Founding Fathers recognized God

It had been a jubilant evening of songs and sermons, of ovations and overtures. But at the invitation of President Gordon B. Hinckley, those in the capacity-filled audience in the Marriott Center on the BYU campus bowed their heads and joined in a prophet's prayer for the nation.

"May thy peace rest upon this nation. May we as a people look to thee and live," he prayed.In a firm and forthright speech Sunday, June 29, during the annual Provo Freedom Festival Patriotic Fireside, President Hinckley praised "the Founding Fathers as men who believed in God, as men who prayed to God, as men who recognized God and wished to do His will. What a singular and remarkable group they were," he said.

Then, as if thinking aloud, he said: "As I look across the world today, I search in vain for such a group as walked together across the stage of history when this nation was born. . . . Where in all the world today can even one or two such men be found, let alone the great aggregation who participated in the birth of America?"

President Hinckley cited George Washington's First Inaugural Address delivered in 1789 when he said: "No people can be bound to acknowledge and adore the invisible hand, which conducts the affairs of men, more than the people of the United States. Every step, by which they have advanced to the character of an independent nation, seems to have been distinguished by some token of providential agency."

"Are we so arrogant as to believe that we can get along without Him?" President Hinckley asked. "We see the manifestation of that arrogance in the great host of social problems with which we deal these days. Teen pregnancy, abandoned families, failure to recognize the property and rights of others, gangs of young people aimlessly cruising the streets of our cities, and many other problems like these have resulted, in substantial part at least, from failure to recognize there is a God to whom someday each of us must give an accounting.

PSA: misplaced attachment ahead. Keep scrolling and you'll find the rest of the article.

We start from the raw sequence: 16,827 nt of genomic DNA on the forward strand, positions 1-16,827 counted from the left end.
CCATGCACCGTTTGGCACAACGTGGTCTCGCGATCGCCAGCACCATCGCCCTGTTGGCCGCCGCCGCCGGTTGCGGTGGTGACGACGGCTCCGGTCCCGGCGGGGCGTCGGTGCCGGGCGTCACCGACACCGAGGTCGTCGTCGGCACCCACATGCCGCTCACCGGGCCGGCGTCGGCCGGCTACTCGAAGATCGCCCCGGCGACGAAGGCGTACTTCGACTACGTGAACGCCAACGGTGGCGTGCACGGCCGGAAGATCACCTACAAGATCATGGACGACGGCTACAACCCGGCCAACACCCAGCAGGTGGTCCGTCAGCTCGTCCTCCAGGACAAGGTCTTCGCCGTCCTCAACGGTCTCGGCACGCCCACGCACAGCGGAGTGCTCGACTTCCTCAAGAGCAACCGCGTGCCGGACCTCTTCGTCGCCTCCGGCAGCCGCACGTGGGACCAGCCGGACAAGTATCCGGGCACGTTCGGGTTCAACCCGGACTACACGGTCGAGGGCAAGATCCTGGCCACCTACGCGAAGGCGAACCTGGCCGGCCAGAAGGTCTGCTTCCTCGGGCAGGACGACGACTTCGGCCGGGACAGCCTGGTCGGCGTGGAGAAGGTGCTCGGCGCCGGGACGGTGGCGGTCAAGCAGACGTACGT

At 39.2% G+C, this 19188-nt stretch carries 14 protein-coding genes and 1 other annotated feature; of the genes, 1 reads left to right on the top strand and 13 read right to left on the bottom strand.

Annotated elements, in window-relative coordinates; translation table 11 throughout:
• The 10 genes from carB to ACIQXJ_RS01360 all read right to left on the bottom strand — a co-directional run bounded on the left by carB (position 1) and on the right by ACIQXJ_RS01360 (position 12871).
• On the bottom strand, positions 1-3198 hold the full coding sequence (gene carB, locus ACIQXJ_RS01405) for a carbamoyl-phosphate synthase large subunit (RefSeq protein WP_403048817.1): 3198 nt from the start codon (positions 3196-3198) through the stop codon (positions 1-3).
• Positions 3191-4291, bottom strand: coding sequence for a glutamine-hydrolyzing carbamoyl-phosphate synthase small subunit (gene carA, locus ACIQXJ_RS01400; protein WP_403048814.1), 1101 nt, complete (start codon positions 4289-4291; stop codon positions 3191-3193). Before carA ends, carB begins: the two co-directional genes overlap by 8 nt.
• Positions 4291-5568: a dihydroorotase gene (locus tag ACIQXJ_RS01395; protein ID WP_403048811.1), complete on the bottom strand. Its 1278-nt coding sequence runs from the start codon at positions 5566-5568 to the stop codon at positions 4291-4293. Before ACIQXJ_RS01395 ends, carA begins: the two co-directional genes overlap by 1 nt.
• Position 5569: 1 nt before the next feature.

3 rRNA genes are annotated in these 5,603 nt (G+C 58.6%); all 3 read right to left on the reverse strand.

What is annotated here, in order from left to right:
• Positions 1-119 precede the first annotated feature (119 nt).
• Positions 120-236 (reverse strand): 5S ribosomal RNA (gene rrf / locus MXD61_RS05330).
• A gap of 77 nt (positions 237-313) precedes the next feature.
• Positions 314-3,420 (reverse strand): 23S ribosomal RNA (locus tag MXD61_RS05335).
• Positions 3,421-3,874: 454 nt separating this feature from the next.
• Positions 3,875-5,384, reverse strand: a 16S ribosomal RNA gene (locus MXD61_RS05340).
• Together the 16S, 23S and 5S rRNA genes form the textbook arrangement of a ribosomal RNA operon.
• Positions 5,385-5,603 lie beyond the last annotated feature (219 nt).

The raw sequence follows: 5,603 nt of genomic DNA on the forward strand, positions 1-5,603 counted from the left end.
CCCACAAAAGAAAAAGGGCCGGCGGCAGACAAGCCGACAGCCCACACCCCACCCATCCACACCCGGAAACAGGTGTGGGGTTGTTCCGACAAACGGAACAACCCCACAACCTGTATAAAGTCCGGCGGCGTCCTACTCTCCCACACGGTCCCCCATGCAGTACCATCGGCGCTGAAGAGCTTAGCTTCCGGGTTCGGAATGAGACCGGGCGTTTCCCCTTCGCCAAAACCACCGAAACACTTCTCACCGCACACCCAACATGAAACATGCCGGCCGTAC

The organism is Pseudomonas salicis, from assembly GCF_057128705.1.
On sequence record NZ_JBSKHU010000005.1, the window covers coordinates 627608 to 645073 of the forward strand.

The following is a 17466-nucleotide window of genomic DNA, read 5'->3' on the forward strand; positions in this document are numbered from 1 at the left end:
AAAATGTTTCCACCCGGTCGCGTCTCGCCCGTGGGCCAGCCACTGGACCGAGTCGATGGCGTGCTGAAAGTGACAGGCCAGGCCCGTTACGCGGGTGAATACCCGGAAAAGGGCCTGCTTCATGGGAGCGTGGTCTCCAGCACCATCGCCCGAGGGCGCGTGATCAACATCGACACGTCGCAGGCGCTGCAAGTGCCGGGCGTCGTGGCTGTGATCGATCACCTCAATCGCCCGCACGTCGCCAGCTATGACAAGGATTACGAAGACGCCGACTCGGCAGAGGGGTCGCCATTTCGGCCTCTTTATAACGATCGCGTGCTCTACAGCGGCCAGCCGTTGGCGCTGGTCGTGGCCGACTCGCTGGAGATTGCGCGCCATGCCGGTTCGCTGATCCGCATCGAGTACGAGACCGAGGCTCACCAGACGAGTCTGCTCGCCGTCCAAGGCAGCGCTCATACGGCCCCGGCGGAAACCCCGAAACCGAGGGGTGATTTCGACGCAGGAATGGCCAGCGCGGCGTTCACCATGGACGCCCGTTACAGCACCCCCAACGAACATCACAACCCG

"We are forsaking the Almighty, and I fear He is forsaking us."

He then invited the audience and those viewing the proceedings by the Church's satellite broadcast to join with him in a prayer for the nation.

He prayed for the Lord to "touch the minds of those of our Congress that they shall stand tall and independent in defense of the liberty of the people. . . . Bless the Supreme Court of the United States which in recent days has declared unconstitutional a measure designed to secure the religious liberty of the people of this nation," he said, referring to the Religious Freedom Restoration Act passed by Congress in 1994. He prayed for a way to be found under "divine inspiration to bring about another measure which will be sustained by the Court."

Prior to President Hinckley's remarks, the Mormon Tabernacle Choir presented a portion of its sesquicentennial program that it is performing throughout the state. The choir received several ovations for patriotic favorites.

Also attending the festival was U.S. Attorney General Janet Reno; U.S. Senators Orrin Hatch and Bob Bennett, who offered the invocation and benediction; U.S. Rep. Chris Cannon; and Utah first lady Jackie Leavitt.

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